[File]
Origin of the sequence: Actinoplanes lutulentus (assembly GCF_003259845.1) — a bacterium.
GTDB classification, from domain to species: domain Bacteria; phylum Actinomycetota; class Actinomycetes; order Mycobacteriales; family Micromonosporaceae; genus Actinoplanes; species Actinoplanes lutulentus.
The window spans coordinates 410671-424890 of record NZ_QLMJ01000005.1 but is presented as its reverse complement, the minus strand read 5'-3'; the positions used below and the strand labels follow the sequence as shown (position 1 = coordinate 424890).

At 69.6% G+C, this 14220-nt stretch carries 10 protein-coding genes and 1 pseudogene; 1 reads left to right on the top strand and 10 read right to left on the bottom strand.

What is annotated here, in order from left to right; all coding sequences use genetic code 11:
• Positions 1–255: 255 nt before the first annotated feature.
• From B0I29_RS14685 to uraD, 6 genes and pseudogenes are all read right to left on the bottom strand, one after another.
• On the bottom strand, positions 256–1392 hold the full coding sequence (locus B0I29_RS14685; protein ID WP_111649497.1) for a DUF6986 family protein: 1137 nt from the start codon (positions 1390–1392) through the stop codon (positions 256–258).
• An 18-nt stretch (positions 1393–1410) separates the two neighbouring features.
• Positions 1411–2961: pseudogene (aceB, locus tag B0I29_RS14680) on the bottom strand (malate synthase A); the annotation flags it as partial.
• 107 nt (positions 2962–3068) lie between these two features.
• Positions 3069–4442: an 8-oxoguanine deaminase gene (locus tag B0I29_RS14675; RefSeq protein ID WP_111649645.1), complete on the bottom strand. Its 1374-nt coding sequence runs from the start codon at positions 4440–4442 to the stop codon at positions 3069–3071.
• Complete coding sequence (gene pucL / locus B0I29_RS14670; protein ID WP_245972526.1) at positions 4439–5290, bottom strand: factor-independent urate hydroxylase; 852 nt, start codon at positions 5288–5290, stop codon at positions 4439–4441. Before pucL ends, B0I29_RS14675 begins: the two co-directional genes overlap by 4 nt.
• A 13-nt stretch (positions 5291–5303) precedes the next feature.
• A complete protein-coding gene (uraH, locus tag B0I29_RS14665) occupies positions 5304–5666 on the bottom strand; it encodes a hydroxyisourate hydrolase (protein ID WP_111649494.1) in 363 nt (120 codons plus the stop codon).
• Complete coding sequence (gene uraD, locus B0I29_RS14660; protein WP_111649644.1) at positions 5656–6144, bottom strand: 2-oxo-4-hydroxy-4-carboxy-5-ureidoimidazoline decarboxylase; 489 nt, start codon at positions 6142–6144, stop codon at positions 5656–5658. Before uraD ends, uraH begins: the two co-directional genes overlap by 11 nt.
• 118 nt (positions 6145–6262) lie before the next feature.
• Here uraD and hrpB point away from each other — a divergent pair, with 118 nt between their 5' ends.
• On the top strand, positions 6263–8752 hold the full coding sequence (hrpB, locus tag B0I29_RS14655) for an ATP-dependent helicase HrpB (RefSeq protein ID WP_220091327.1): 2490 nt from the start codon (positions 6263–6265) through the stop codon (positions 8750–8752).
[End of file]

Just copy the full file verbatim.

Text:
Origin of the sequence: Actinoplanes lutulentus (assembly GCF_003259845.1) — a bacterium.
GTDB classification, from domain to species: domain Bacteria; phylum Actinomycetota; class Actinomycetes; order Mycobacteriales; family Micromonosporaceae; genus Actinoplanes; species Actinoplanes lutulentus.
The window spans coordinates 410671-424890 of record NZ_QLMJ01000005.1 but is presented as its reverse complement, the minus strand read 5'-3'; the positions used below and the strand labels follow the sequence as shown (position 1 = coordinate 424890).

At 69.6% G+C, this 14220-nt stretch carries 10 protein-coding genes and 1 pseudogene; 1 reads left to right on the top strand and 10 read right to left on the bottom strand.

What is annotated here, in order from left to right; all coding sequences use genetic code 11:
• Positions 1–255: 255 nt before the first annotated feature.
• From B0I29_RS14685 to uraD, 6 genes and pseudogenes are all read right to left on the bottom strand, one after another.
• On the bottom strand, positions 256–1392 hold the full coding sequence (locus B0I29_RS14685; protein ID WP_111649497.1) for a DUF6986 family protein: 1137 nt from the start codon (positions 1390–1392) through the stop codon (positions 256–258).
• An 18-nt stretch (positions 1393–1410) separates the two neighbouring features.
• Positions 1411–2961: pseudogene (aceB, locus tag B0I29_RS14680) on the bottom strand (malate synthase A); the annotation flags it as partial.
• 107 nt (positions 2962–3068) lie between these two features.
• Positions 3069–4442: an 8-oxoguanine deaminase gene (locus tag B0I29_RS14675; RefSeq protein ID WP_111649645.1), complete on the bottom strand. Its 1374-nt coding sequence runs from the start codon at positions 4440–4442 to the stop codon at positions 3069–3071.
• Complete coding sequence (gene pucL / locus B0I29_RS14670; protein ID WP_245972526.1) at positions 4439–5290, bottom strand: factor-independent urate hydroxylase; 852 nt, start codon at positions 5288–5290, stop codon at positions 4439–4441. Before pucL ends, B0I29_RS14675 begins: the two co-directional genes overlap by 4 nt.
• A 13-nt stretch (positions 5291–5303) precedes the next feature.
• A complete protein-coding gene (uraH, locus tag B0I29_RS14665) occupies positions 5304–5666 on the bottom strand; it encodes a hydroxyisourate hydrolase (protein ID WP_111649494.1) in 363 nt (120 codons plus the stop codon).
• Complete coding sequence (gene uraD, locus B0I29_RS14660; protein WP_111649644.1) at positions 5656–6144, bottom strand: 2-oxo-4-hydroxy-4-carboxy-5-ureidoimidazoline decarboxylase; 489 nt, start codon at positions 6142–6144, stop codon at positions 5656–5658. Before uraD ends, uraH begins: the two co-directional genes overlap by 11 nt.
• 118 nt (positions 6145–6262) lie before the next feature.
• Here uraD and hrpB point away from each other — a divergent pair, with 118 nt between their 5' ends.
• On the top strand, positions 6263–8752 hold the full coding sequence (hrpB, locus tag B0I29_RS14655) for an ATP-dependent helicase HrpB (RefSeq protein ID WP_220091327.1): 2490 nt from the start codon (positions 6263–6265) through the stop codon (positions 8750–8752).